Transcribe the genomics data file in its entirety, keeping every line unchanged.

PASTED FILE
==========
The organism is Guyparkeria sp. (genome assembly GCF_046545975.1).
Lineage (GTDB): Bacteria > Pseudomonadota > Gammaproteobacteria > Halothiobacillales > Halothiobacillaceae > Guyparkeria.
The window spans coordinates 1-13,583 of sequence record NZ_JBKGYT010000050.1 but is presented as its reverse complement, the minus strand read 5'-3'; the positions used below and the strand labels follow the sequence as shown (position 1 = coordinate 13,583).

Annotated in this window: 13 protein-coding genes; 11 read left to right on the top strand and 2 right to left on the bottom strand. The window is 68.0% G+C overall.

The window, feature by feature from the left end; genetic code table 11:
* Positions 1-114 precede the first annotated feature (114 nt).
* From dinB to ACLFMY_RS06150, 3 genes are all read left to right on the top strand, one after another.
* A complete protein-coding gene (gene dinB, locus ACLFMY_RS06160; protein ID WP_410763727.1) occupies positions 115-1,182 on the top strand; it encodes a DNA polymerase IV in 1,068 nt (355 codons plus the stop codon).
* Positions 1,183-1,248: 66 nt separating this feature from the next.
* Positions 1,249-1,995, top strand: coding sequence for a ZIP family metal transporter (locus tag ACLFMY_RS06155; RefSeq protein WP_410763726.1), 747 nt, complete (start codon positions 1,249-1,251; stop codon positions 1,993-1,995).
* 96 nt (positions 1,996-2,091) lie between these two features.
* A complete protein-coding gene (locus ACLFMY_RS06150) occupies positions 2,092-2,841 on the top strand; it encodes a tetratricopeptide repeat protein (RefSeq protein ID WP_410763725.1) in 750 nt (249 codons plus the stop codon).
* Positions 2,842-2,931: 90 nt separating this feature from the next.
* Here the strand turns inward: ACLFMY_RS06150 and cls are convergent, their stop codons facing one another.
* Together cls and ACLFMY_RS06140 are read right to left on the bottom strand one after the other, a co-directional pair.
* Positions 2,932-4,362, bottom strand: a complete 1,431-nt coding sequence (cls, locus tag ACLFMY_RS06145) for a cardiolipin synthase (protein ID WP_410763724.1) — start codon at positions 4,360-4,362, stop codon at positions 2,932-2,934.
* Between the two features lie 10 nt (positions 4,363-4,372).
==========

The organism is Guyparkeria sp. (genome assembly GCF_046545975.1).
Lineage (GTDB): Bacteria > Pseudomonadota > Gammaproteobacteria > Halothiobacillales > Halothiobacillaceae > Guyparkeria.
The window spans coordinates 1-13,583 of sequence record NZ_JBKGYT010000050.1 but is presented as its reverse complement, the minus strand read 5'-3'; the positions used below and the strand labels follow the sequence as shown (position 1 = coordinate 13,583).

Annotated in this window: 13 protein-coding genes; 11 read left to right on the top strand and 2 right to left on the bottom strand. The window is 68.0% G+C overall.

The window, feature by feature from the left end; genetic code table 11:
* Positions 1-114 precede the first annotated feature (114 nt).
* From dinB to ACLFMY_RS06150, 3 genes are all read left to right on the top strand, one after another.
* A complete protein-coding gene (gene dinB, locus ACLFMY_RS06160; protein ID WP_410763727.1) occupies positions 115-1,182 on the top strand; it encodes a DNA polymerase IV in 1,068 nt (355 codons plus the stop codon).
* Positions 1,183-1,248: 66 nt separating this feature from the next.
* Positions 1,249-1,995, top strand: coding sequence for a ZIP family metal transporter (locus tag ACLFMY_RS06155; RefSeq protein WP_410763726.1), 747 nt, complete (start codon positions 1,249-1,251; stop codon positions 1,993-1,995).
* 96 nt (positions 1,996-2,091) lie between these two features.
* A complete protein-coding gene (locus ACLFMY_RS06150) occupies positions 2,092-2,841 on the top strand; it encodes a tetratricopeptide repeat protein (RefSeq protein ID WP_410763725.1) in 750 nt (249 codons plus the stop codon).
* Positions 2,842-2,931: 90 nt separating this feature from the next.
* Here the strand turns inward: ACLFMY_RS06150 and cls are convergent, their stop codons facing one another.
* Together cls and ACLFMY_RS06140 are read right to left on the bottom strand one after the other, a co-directional pair.
* Positions 2,932-4,362, bottom strand: a complete 1,431-nt coding sequence (cls, locus tag ACLFMY_RS06145) for a cardiolipin synthase (protein ID WP_410763724.1) — start codon at positions 4,360-4,362, stop codon at positions 2,932-2,934.
* Between the two features lie 10 nt (positions 4,363-4,372).